Old Coach Road Flora

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Old Coach Road Flora 155 x 96 cm Linden Lancaster 2022

Walking the Old Coach Road alongside our property has become a source of great delight since the lockdown in 2020. My husband and I have discovered hundreds of different plants, including some rare ones. I have used the process of ‘wet cyanotype’ to record a few here.

Cyanotype has been around a long time as a monochromatic photographic device since the 1900s. The algae specimens of Anna Atkins (1852) is worth checking out. These days cyanotype can be done in various colours, but I love the blue.

Here I have experimented with the addition of water spray, turmeric, salt and bleach on various types of fabric, including linen, cotton and silk. The additional fabrics are mostly screen printed with thickened dyes, with a few commercials thrown in for good measure. The piece is predominantly hand stitched with free motion quilting pulling everything together.

Old Coach Road Flora detail Linden Lancaster 2022
Old Coach Road Flora detail Linden Lancaster 2022

You can view this quilt at the ‘DARE TO DIFFER’ exhibition which is on at the moment at the Gallery M, MARION centre in Adelaide, Australia, until September 22, 2022.

Something Different- ‘Snails on the Table’

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In the past few years I have been sorting and cleaning out my mother in law’s old farm house. She was a ‘saver’ and never threw anything out. She lived in this house for most of her life.

There was a lot of ephemera and old clothes. After studying the works of artists who work with preloved and ‘found’ fabric and papers, like Mandy Patullo, Mrs Bertimus, Ann Kelly and Cas Holmes, I have been making samples using Mum’s old stuff. In a previous blog ‘Vintage Concertina book’, you can see some of the fabrics I have collected.

Responding to the Australian Quilt Show’s prompt ‘Recycled and Restyled’, I have put together a quilt entirely from tables cloths and aprons.

This is a rather quirky design and a departure from my usual style. I adapted some childrens’ drawings I collected many years ago in my music teaching days (from a listening and responding exercise on ‘fast and slow’).

It was very enjoyable working with these soft and worn fabrics and combining them with a contemporary spin.

This piece is travelling around to the Craft and Quilt Fairs associated with Expertise Events.

‘Snails on the Table’ Linden Lancaster 2022
‘Snails on the Table’ detail Linden Lancaster 2022

Blue-green Algae

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This piece is a finalist in the 2022 Australasian Quilting Convention challenge.

The theme was ‘Going Green’.

Blue-green algae (Cyanobacteria) are naturally occurring organisms that live in waterways. Under certain conditions they go crazy and reproduce expeditiously forming ‘toxic blooms’ that impact the environment. These conditions include excessive nutrients (often the result of fertilizer run off) and hot, dry seasons. Decomposing algae brings a depletion of oxygen in the water, leading to fish kills, and makes the water hazardous to drink or come in contact with. Throughout Australia, the potential for blooms is increasing…..a ‘going green’ not to be admired.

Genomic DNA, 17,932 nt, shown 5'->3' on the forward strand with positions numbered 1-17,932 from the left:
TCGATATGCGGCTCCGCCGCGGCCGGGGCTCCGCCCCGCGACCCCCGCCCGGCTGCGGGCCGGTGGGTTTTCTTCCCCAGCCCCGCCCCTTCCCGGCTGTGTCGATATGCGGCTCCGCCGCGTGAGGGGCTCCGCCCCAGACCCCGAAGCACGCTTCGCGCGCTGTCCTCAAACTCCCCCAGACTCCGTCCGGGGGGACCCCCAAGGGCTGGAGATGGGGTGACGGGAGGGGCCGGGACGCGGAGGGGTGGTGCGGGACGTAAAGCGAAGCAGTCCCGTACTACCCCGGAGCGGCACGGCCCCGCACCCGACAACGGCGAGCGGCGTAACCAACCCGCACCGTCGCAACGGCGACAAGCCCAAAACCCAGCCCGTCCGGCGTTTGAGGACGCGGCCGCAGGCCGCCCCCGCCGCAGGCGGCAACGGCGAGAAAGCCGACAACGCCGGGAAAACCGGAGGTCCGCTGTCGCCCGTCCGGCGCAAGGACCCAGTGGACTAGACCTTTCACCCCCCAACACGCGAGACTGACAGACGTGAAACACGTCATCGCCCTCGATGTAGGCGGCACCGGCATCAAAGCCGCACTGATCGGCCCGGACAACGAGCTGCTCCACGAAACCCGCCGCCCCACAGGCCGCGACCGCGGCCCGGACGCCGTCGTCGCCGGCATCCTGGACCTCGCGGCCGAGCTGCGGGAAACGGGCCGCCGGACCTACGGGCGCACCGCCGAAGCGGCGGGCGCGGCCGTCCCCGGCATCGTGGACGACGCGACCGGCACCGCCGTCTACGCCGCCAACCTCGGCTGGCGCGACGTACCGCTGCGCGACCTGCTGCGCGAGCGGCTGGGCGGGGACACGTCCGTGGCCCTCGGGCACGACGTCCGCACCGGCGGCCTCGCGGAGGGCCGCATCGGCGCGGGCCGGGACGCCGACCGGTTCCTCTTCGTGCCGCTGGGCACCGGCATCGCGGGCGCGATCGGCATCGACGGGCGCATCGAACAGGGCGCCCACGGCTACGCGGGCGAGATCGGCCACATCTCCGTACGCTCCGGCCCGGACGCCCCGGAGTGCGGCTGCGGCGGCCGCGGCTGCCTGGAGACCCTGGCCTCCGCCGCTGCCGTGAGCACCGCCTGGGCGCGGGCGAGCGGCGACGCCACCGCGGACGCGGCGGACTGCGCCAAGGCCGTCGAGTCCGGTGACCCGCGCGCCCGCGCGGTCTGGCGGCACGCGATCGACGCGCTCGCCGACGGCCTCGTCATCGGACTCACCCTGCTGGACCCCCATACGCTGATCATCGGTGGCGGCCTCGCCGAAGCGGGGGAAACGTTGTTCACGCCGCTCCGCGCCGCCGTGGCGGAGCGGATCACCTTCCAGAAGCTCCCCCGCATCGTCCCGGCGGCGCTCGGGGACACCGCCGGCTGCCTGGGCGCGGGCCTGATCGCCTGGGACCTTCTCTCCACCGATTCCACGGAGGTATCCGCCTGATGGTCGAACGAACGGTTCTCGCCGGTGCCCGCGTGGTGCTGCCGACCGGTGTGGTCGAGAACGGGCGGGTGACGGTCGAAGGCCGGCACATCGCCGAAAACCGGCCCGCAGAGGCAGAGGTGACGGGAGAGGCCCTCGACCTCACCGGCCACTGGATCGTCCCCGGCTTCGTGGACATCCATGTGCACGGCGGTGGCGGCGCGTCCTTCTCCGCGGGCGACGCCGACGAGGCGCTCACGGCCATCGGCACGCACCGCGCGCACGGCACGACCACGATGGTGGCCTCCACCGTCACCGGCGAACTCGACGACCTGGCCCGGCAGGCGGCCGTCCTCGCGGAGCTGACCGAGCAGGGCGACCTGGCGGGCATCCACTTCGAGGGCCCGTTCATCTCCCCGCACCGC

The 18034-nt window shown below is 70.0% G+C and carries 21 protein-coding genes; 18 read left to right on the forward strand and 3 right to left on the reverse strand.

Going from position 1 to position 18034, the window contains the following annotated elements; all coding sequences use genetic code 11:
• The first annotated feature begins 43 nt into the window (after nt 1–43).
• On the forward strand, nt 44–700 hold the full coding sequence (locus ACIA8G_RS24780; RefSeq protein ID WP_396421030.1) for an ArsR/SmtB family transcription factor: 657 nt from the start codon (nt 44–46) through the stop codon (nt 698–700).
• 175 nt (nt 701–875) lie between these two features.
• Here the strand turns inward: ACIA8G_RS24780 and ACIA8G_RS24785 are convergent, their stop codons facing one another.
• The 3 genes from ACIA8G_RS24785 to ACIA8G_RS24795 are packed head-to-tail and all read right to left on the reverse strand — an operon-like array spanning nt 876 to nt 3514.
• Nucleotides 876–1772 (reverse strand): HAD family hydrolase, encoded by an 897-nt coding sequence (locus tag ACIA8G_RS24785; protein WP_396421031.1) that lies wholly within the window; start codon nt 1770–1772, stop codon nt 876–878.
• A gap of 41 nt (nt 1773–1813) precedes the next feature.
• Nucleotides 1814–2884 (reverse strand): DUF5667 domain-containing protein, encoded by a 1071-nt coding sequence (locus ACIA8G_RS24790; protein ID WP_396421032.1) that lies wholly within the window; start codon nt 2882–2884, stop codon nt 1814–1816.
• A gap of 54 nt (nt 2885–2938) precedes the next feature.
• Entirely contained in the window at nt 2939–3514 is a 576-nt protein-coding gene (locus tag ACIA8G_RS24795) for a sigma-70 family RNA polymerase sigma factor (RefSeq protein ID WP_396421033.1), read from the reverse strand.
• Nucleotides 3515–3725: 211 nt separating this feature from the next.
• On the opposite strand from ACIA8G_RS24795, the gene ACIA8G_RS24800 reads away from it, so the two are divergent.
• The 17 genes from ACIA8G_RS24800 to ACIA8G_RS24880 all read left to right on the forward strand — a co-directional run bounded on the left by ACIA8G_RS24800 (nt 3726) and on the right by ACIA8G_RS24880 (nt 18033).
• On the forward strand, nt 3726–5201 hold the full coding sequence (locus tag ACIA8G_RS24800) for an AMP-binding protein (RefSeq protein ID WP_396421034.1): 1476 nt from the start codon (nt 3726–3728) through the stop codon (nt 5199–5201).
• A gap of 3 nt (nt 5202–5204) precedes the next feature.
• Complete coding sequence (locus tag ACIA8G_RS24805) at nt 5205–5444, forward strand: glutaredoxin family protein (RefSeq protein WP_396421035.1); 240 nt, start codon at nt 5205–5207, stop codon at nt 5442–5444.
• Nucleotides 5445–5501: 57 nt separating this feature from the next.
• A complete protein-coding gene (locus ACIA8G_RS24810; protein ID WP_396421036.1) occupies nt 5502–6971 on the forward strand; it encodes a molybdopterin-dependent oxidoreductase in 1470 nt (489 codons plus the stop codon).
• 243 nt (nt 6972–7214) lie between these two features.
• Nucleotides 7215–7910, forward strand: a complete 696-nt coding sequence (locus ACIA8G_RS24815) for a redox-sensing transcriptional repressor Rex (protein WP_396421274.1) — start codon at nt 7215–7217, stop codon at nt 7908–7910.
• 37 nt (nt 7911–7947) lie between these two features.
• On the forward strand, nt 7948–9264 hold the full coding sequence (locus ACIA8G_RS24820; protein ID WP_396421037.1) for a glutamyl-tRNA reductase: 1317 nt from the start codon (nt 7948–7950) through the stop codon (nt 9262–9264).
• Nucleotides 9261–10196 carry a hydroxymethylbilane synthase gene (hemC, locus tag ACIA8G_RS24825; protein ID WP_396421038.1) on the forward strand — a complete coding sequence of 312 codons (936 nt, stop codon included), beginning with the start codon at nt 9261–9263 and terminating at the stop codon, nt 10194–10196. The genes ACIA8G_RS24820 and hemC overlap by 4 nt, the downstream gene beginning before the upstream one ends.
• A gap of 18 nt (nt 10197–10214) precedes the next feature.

Cotton fabrics, silk organza, tulle, polyester and metallic threads.

Hand-painted and printed with thickened dyes, raw-edge applique, foiling, painting, free-motion stitching.

Middle of Nowhere…Picola

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This quilt was recently a part of the at the ‘Australian Quilts in Public Places’ exhibition at the Whitehorse Gallery in Melbourne. The theme was ‘Where in the World?’

This is quite an experimental piece and based on a google map of the tiny town closest to where I live.

‘“Blink and you miss it”, I tell people travelling to my place.

A tiny Australian rural town like many others, but scratch the surface and you’ll find unique people, flora and fauna.

Parts of the map where enlarged and painted directly to a silk screen. I then printed sections using the breakdown method with dye paste. I was looking for organic lines and marks depicting trees, dams, roads paddocks, etc.

Houses were appliqued and other details stitched in by machine and hand. Overlays of printed silk organza with birds and leaves were added toward the end. It was difficult to balance all the elements in this piece, but I’m fairly happy with the result.

The birds shown are the iconic Superb parrots that live in our district.

‘Picola’ by Linden Lancaster 2021
‘Picola’ Detail Linden Lancaster 2021
‘Picola’ detail by Linden Lancaster

SILVER EYES

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This quilt forms part of my new series of works depicting observations from walks around my property, consisting mostly of birds and wildflowers.

The humble little bird, the ‘silver eye’ is in many gardens and backyards. They don’t seem to be able to compete for artists attention like the blue fairy wrens…..